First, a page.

Practising Social Change is a collaborative and reflective meeting place for practitioners in Applied Behavioural Science who seek to work at their developmental edge: curious, conceptual thinkers charged with supporting change in work relationships, in teams, in communities or in the larger society, and who may be able to learn from the experience of others in different parts of the world.

 

Author name:  Nivedita Narain and Kanika T. Bhal

THE SOCIAL-CHANGE PROFESSIONAL: The context and roles of the social-change professional viewed through the lens of professional-client relationships

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Even though the Social Change Professional (SCP) role and SCP behaviour are critical to alternative development, we believe that practitioner-scholars and academic researchers have not paid enough attention to defining the role and the skills needed to be an SCP.  This paper takes a step towards addressing that deficit.  We start by introducing eight theoretical paradigms that we have found most helpful in illuminating aspects of the role. These eight paradigms bring together writing from diverse theoretical perspectives, and multiple different global settings; and address methods and approaches applied at a variety of system levels.  We continue by identifying some of the common elements of the SCP role, and also the core skills and competencies that are stated or implied in the literature reviewed. In the concluding section of this paper we discuss the practical implications of our framework to focus additional research on the role of the SCP, to create training programmes and developmental experiences, and to enhance reflective practice.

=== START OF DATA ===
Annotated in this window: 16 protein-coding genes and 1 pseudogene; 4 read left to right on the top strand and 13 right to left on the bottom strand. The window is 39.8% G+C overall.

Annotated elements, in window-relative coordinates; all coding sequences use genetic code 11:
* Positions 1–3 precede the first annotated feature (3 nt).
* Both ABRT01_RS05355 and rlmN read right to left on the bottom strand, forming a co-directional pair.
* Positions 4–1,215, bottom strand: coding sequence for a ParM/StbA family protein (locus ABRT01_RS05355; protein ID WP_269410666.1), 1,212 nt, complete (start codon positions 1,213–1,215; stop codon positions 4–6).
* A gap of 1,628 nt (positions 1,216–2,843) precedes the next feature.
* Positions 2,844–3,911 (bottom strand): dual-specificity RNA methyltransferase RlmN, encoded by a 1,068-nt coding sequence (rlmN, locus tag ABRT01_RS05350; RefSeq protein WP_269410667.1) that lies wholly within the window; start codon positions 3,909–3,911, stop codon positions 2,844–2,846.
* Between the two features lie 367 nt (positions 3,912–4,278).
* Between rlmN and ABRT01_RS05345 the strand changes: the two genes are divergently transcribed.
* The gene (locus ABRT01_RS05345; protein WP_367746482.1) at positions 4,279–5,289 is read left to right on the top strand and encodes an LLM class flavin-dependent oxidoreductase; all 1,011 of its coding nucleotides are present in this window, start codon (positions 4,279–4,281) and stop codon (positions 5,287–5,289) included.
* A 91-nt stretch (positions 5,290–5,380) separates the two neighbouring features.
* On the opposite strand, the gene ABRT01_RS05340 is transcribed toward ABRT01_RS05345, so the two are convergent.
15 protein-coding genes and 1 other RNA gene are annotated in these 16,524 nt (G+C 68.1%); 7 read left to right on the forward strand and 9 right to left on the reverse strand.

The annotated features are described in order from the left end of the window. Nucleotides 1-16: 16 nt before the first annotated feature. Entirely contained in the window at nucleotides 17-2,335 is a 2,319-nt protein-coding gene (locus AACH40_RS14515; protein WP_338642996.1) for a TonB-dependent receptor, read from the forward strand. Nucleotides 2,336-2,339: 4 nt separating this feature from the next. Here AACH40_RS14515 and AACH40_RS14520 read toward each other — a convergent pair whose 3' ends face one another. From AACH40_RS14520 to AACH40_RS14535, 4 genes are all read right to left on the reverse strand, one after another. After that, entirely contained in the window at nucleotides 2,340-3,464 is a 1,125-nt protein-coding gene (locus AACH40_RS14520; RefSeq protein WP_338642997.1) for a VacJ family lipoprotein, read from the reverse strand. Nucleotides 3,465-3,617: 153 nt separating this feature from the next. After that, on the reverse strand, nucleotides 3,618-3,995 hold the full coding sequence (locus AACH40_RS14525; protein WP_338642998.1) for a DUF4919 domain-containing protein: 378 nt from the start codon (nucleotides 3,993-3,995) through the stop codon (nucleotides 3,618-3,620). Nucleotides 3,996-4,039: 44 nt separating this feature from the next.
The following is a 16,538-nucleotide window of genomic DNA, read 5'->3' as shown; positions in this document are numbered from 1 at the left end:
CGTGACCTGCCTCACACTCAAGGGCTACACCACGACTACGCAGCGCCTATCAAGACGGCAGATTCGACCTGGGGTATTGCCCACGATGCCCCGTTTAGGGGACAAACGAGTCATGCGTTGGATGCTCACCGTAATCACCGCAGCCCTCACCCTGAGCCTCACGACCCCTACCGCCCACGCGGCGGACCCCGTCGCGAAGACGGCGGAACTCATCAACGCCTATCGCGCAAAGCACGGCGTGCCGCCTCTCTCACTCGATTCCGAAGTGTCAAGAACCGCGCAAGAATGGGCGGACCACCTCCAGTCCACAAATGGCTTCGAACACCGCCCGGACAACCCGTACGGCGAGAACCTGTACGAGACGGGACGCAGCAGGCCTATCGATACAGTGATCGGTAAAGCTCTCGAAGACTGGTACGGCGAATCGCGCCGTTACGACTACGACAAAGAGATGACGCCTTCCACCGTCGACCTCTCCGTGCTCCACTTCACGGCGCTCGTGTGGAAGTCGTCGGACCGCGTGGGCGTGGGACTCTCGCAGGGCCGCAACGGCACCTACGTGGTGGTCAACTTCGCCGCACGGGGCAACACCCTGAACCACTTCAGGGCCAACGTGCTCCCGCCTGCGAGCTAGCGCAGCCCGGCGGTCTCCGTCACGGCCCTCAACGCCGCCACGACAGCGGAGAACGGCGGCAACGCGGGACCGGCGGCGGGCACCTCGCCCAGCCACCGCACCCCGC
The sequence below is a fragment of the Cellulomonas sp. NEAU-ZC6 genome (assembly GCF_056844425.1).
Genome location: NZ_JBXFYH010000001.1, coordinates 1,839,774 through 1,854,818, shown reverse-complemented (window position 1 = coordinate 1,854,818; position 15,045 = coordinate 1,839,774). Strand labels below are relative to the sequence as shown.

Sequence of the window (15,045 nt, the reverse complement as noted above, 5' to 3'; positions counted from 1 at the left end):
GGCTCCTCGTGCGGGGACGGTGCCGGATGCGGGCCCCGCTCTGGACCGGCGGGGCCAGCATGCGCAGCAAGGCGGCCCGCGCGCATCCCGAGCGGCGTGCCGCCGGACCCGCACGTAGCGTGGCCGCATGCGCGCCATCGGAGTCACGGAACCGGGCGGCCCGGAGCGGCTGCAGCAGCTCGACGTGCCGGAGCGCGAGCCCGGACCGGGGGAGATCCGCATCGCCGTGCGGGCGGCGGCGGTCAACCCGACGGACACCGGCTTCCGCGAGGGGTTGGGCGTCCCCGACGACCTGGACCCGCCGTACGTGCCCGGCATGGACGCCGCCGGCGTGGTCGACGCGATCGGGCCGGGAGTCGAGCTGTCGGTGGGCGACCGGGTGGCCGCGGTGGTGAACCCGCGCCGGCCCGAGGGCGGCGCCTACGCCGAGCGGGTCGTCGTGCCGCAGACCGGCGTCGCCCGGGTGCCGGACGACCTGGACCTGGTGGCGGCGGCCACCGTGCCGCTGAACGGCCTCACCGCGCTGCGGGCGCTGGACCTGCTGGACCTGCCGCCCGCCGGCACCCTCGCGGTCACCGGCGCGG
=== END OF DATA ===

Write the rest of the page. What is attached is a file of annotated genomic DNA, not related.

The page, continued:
and academic researchers have not paid enough attention to defining the role and the skills needed to be an SCP.  This paper takes a step towards addressing that deficit.  We start by introducing eight theoretical paradigms that we have found most helpful
in illuminating aspects of the role. These eight paradigms bring together writing from diverse theoretical perspectives, and multiple different global settings; and address methods and approaches applied at a variety of system levels.  We continue by identifying
some of the common elements of the SCP role, and also the core skills and competencies that are stated or implied in the literature reviewed. In the concluding section of this paper we discuss the practical implications of our framework to focus additional
research on the role of the SCP, to create training programmes and developmental experiences, and to enhance reflective practice.